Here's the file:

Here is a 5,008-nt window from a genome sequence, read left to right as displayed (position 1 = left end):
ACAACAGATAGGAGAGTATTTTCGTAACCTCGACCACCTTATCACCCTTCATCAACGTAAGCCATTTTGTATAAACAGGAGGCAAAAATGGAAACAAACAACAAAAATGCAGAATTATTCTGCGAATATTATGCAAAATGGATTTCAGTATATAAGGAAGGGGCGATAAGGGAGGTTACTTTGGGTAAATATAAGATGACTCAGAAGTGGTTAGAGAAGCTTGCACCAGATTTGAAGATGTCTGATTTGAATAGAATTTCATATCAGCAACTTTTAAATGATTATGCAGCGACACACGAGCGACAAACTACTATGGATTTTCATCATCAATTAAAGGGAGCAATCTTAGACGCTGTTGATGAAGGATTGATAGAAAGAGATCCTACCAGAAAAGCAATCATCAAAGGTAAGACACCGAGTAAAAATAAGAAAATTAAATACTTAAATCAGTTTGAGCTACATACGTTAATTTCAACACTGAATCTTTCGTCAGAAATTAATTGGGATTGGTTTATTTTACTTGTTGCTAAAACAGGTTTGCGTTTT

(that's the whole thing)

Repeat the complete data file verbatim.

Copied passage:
Here is a 5,008-nt window from a genome sequence, read left to right as displayed (position 1 = left end):
ACAACAGATAGGAGAGTATTTTCGTAACCTCGACCACCTTATCACCCTTCATCAACGTAAGCCATTTTGTATAAACAGGAGGCAAAAATGGAAACAAACAACAAAAATGCAGAATTATTCTGCGAATATTATGCAAAATGGATTTCAGTATATAAGGAAGGGGCGATAAGGGAGGTTACTTTGGGTAAATATAAGATGACTCAGAAGTGGTTAGAGAAGCTTGCACCAGATTTGAAGATGTCTGATTTGAATAGAATTTCATATCAGCAACTTTTAAATGATTATGCAGCGACACACGAGCGACAAACTACTATGGATTTTCATCATCAATTAAAGGGAGCAATCTTAGACGCTGTTGATGAAGGATTGATAGAAAGAGATCCTACCAGAAAAGCAATCATCAAAGGTAAGACACCGAGTAAAAATAAGAAAATTAAATACTTAAATCAGTTTGAGCTACATACGTTAATTTCAACACTGAATCTTTCGTCAGAAATTAATTGGGATTGGTTTATTTTACTTGTTGCTAAAACAGGTTTGCGTTTT